For me, the Mirena DID worsen my depression — but it did it so gradually that, well, it crept up on me – I didn’t really notice until I’d had it for a year and realised I couldn’t remember the last time I’d been happy. (Other ‘obvious’ symptoms of depression didn’t really occur to me at the time as, well, being obvious.)

    It also caused truly godawful pain at the beginning of the two periods I had with it in (we are talking breathing-hurts and blacking out), but, hey, undiagnosed endometriosis.

    Regarding mental illness, according to the Patient Information Leaflet, 1-10% of people will experience depression or nervousness while using the Mirena. I don’t have hard stats for you, but my gut feeling/personal experience/anecdotal evidence is that people with a known progesterone sensitivity/known history of depression are disproportionately likely to be in that one to ten per cent.

    I’m happy to go into more detail about any of this, or answer other questions if you’ve got ’em.

  5. 29dWoman says:

    When they say nervousness…is that the same thing as anxiety?

  6. Ttefornia says:

    Yes, they do.

  7. 29dWoman says:

    Thank you 🙂

  8. Kdgle says:

    I’m 34, and I got the Mirena a year ago to help with my super-heavy, super-painful periods. I’ve also got severe depression. The Mirena does not seem to have had an effect on my depression, although what DID have an effect is the Cymbalta I’ve taken for three years crapping out on me. I’ve switched to Pristiq and the improvement is so dramatic that other people (including those who don’t know about the illness) have noticed and commented. (“It’s like you’re a different person” is the trend at the moment, and I FEEL like a different person…that is to say…a person without depression.)

    Anyhoo–the point is that I got depressed while I was on it, but the depression was not strictly the Mirena’s fault and it’s being managed well with a med adjustment. I firmly believe that NOT losing massive amounts of blood (described by my doctor as ‘dangerous’) and NOT being in horrific pain once a month probably is doing good things for my mood.

    whoops–ps (sorry brain fog…this is the ONE side effect from Pristiq I’m not over yet) I had a Paragard inserted first. I’m nulliparous, and my uterus shot that little bugger out like it was launching the Space Shuttle. For whatever reason, the Mirena stayed put. I suspect the practitioner’s skill and the fact that I did NOT have my period when it was inserted made the second try a success.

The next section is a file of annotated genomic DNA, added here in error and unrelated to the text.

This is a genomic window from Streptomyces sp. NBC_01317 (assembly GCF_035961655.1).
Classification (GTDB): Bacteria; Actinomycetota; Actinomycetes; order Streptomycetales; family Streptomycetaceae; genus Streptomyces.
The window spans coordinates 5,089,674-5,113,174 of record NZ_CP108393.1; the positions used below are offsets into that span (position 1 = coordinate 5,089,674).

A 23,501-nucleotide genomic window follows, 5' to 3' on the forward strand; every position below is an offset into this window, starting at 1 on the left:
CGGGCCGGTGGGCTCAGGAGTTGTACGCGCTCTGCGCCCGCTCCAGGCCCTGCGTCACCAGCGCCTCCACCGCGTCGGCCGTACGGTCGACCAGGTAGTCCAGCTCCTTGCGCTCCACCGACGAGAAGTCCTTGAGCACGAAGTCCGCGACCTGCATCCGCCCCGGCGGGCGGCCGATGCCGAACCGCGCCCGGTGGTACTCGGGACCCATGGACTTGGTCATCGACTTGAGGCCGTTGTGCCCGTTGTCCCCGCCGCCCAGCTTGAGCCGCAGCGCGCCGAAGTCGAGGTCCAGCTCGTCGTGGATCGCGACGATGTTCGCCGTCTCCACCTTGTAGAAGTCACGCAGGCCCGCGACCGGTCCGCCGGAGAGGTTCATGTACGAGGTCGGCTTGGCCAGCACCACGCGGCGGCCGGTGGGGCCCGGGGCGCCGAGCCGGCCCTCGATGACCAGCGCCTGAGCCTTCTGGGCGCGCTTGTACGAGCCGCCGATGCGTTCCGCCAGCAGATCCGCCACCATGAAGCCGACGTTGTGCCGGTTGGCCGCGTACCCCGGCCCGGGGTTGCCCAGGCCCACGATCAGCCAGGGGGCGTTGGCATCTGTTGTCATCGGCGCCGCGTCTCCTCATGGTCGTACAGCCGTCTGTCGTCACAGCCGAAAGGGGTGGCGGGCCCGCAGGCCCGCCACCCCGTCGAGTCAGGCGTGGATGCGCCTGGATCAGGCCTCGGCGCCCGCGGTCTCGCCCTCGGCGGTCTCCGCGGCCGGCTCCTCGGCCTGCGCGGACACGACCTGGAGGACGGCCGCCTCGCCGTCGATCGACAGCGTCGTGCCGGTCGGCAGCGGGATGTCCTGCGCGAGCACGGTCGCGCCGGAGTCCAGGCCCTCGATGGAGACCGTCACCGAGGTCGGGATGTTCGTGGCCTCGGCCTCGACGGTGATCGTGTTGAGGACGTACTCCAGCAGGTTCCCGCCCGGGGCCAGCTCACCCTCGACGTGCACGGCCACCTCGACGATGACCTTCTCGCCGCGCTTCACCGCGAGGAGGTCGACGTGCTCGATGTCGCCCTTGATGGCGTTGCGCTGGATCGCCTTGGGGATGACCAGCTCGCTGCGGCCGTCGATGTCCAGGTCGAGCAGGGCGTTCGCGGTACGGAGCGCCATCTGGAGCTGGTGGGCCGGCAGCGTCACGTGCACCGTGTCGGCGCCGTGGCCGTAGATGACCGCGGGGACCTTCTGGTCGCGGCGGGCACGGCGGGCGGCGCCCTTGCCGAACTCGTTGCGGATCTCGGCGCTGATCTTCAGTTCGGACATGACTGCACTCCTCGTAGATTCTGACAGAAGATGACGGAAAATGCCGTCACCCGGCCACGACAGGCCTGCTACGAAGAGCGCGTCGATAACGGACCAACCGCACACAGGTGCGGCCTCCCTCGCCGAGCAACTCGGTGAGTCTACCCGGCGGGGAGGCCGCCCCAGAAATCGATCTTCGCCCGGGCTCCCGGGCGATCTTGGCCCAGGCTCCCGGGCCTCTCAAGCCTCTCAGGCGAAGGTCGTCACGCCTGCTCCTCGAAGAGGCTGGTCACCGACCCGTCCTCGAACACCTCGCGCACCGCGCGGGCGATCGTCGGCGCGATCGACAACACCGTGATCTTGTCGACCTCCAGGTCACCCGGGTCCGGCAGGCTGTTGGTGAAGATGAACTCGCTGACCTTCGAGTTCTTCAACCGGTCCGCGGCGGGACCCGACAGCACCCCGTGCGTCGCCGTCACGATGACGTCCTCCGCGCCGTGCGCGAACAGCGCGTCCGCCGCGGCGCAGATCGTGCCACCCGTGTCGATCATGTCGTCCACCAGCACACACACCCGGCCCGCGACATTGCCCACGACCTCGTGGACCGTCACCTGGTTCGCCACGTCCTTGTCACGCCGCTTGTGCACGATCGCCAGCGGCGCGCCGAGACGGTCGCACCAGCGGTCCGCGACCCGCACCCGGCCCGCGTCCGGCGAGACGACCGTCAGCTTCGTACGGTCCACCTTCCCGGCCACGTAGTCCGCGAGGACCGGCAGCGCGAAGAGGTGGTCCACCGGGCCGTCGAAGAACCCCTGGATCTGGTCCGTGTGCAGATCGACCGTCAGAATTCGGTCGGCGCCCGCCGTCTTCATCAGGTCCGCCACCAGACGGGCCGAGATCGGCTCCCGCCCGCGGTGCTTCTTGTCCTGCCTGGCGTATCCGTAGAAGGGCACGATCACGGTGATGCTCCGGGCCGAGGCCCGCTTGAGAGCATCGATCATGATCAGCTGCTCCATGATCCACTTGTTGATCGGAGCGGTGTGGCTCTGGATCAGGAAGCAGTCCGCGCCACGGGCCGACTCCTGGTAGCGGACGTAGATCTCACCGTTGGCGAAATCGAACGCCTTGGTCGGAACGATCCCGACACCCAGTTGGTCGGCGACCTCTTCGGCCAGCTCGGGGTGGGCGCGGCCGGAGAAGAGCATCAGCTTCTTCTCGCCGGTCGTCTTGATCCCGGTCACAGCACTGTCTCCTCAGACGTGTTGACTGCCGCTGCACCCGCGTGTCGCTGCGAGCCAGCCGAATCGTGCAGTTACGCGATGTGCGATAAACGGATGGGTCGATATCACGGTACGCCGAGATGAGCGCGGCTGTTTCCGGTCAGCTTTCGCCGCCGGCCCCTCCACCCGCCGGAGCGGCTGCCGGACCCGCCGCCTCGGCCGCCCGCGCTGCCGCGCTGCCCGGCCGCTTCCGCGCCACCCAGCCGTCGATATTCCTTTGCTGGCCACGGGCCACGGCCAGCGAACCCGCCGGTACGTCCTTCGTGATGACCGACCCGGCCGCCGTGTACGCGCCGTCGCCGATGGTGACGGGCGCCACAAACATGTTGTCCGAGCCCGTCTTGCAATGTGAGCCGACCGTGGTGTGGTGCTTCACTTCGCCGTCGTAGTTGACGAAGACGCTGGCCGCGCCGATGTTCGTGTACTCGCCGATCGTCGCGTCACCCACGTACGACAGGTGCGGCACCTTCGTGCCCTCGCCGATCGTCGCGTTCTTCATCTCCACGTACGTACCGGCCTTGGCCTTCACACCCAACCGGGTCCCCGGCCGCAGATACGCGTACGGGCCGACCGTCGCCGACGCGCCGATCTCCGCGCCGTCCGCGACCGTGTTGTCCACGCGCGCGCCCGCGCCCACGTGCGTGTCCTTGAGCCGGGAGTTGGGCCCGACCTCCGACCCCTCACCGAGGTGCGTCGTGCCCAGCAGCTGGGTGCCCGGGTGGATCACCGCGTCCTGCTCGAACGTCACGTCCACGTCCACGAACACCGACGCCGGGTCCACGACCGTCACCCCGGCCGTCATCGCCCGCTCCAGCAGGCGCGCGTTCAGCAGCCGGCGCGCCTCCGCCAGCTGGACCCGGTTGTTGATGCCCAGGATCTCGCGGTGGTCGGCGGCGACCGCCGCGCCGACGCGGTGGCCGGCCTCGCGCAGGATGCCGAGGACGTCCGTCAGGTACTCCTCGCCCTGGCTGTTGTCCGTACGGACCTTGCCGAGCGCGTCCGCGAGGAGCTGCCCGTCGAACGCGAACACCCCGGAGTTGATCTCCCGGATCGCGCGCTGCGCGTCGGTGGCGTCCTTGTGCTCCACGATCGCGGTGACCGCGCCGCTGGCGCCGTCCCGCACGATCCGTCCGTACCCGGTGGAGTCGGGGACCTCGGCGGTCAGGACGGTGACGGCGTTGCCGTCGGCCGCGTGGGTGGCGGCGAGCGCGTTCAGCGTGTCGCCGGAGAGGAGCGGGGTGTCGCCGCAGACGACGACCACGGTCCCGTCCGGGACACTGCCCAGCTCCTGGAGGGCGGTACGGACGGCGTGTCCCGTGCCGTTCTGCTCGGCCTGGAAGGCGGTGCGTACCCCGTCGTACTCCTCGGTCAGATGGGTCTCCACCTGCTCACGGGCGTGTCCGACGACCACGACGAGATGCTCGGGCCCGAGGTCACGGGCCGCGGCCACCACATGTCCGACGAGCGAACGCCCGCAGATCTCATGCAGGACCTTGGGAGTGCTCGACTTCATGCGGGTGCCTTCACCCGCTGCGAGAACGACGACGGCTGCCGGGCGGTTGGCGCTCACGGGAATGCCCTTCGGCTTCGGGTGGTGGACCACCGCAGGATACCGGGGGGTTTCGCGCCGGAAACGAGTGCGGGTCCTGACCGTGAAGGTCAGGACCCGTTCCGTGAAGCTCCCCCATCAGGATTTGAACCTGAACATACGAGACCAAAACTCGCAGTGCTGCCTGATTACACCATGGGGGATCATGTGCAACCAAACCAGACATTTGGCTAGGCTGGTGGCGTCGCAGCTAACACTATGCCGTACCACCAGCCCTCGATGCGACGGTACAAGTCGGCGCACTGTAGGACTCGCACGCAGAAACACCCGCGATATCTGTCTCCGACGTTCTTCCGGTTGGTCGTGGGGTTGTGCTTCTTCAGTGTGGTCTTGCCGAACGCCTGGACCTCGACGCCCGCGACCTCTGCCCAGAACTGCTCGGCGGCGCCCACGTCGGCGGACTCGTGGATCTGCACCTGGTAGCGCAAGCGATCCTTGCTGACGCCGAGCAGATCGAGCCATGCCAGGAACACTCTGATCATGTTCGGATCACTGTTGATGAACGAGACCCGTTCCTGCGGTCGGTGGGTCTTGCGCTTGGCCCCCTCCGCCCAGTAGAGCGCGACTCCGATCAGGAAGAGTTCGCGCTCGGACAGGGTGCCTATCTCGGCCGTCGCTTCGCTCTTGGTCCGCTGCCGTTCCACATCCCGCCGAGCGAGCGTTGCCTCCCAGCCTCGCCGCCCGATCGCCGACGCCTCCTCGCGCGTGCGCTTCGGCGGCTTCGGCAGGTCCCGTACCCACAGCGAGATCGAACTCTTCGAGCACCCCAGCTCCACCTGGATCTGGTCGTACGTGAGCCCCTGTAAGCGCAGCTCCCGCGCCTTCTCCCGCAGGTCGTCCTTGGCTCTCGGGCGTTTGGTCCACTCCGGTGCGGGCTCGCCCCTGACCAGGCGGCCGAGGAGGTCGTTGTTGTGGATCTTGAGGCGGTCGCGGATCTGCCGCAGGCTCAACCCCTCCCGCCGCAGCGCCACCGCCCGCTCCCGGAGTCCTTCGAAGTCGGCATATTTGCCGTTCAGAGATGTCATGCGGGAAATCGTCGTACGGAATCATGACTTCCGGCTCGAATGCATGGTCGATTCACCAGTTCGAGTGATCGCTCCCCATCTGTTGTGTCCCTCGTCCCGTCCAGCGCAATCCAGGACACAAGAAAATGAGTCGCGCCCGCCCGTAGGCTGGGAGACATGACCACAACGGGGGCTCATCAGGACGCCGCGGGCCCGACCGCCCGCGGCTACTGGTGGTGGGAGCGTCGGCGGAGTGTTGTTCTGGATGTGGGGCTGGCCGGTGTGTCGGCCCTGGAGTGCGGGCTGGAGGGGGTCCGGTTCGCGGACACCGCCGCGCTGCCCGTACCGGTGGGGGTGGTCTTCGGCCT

Just my experience. Let me know if I can be of further help. My meds issues are long and complicated — the depression is ‘treatment resistant’ and have included hospitalizations, horrible reactions, etc. Fun timez!

  9. 29dWoman says:

    the improvement is so dramatic that other people (including those who don’t know about the illness) have noticed and commented. (“It’s like you’re a different person” is the trend at the moment, and I FEEL like a different person…that is to say…a person without depression.)

    It’s hard to read this and not feel really, really happy for you 🙂

  10. 29dWoman says:

    I went from combo HBC to the Mirena. I had been under the care of a psychiatrist, and when I reported that it seemed I was more…upset than usual (there was a noticeable difference that I tried to ignore!) it turns out that estrogen in the combined HBC acted as a mood stabilizer for me (in addition to an SSRI) so that’s why my mood took a hit. We added another medication, and my body settled, and everythings great! And that was the only bad side effect whatsoever.

  11. SseNope says:

    I have generalized anxiety (mostly under control thanks to a year of CBT), and a history of depression. When I got my Mirena, I had been mostly clear of depressive episodes for ~5 years, not counting a messy breakup.

    The transition from NuvaRing to Mirena threw me into severe, scary depression for a week, and then it disappeared. I suspect–and my gyno agreed–that the withdrawal from estrogen was to blame. I have had a few minor depressive swings in the almost two years since, and increased anxiety that caused me to seek counseling again.

    However, I do not think that the Mirena caused this return of psych issues. I started grad school (and full time employment) within two months of getting the IUD! That change threw me into a much more stressful world than my previous scenario, and stress and academia are huge triggers for both my anxiety and depression. It’s possible that the estrogen in the NuvaRing was stabilizing my somewhat, but ultimately I think the blame rests on grad school.

  12. While Mirena has been known to cause depression or induce it in people known to have it, it’s only a chance shot at best. Some women get depressed who have never had depression, while some who have been diagnosed do not exhibit depression while on Mirena. It’s the same story with uterine perforation or expulsion – Your mileage may vary. Whichever birth control you choose, you will have to live with the possibility that the side effects associated with your chosen contraceptive may manifest. It’s an unfortunate fact, although studies suggest that uterine expulsion and perforation supposedly has a less than 1% chance of occurring. So you may tolerate Mirena really well, or you won’t, there’s no way to know otherwise unless you try it. Good luck with your choice though.